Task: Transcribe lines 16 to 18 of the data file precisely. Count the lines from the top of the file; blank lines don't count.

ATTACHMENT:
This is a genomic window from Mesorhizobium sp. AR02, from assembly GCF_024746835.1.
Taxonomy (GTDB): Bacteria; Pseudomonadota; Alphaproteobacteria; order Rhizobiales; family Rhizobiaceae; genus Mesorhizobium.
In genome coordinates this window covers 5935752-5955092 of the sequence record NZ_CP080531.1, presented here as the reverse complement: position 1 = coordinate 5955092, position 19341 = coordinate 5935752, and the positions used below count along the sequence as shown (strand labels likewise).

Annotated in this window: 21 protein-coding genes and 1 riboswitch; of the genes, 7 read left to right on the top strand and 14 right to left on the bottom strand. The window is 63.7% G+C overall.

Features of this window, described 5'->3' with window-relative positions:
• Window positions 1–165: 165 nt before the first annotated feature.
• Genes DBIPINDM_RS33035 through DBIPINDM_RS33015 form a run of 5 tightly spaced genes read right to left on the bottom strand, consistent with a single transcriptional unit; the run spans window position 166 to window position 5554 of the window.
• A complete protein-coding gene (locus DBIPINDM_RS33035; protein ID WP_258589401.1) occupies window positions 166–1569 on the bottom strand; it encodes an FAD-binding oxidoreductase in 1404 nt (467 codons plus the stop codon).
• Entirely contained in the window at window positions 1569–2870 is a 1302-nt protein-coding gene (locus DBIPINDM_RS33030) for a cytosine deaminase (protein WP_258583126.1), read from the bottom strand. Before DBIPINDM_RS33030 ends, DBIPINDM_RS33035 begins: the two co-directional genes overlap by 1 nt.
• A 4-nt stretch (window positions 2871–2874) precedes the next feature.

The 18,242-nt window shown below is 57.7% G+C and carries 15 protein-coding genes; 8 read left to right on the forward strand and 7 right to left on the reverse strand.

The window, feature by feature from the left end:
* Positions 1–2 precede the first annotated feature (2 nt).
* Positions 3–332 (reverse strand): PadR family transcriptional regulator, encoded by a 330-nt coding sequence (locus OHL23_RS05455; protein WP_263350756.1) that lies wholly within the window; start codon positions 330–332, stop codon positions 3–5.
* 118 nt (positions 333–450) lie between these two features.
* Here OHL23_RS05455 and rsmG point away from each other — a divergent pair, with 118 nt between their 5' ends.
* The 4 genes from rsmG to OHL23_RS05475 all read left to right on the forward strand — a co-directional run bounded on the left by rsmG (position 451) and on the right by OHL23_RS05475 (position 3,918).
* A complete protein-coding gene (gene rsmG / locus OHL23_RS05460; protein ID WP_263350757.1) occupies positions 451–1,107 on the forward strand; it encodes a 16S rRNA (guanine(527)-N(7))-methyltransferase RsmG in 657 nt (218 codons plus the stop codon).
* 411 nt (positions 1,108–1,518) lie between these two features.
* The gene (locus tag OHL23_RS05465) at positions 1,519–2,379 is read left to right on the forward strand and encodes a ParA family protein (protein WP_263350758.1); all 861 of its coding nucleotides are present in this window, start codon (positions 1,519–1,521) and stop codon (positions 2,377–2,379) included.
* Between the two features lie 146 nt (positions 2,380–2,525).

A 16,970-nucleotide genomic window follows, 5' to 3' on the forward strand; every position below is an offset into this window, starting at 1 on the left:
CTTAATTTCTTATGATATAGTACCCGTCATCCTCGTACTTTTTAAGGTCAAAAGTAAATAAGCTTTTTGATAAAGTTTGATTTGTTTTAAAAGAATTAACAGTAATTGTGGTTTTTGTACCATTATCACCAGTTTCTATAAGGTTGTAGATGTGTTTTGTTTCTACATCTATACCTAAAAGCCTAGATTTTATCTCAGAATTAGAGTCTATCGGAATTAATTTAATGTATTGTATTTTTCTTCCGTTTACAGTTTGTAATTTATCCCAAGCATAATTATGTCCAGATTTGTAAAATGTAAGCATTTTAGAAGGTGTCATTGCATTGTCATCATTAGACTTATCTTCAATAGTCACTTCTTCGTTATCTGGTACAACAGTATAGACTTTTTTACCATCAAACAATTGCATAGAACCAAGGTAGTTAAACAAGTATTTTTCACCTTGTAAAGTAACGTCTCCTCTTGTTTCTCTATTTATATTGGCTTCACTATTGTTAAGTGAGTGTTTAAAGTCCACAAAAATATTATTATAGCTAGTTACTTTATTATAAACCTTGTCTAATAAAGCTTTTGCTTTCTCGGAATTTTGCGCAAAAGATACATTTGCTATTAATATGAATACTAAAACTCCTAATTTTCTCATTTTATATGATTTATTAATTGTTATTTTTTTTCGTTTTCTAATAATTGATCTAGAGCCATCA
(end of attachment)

* Here OHL23_RS05455 and rsmG point away from each other — a divergent pair, with 118 nt between their 5' ends.
* The 4 genes from rsmG to OHL23_RS05475 all read left to right on the forward strand — a co-directional run bounded on the left by rsmG (position 451) and on the right by OHL23_RS05475 (position 3,918).
* A complete protein-coding gene (gene rsmG / locus OHL23_RS05460; protein ID WP_263350757.1) occupies positions 451–1,107 on the forward strand; it encodes a 16S rRNA (guanine(527)-N(7))-methyltransferase RsmG in 657 nt (218 codons plus the stop codon).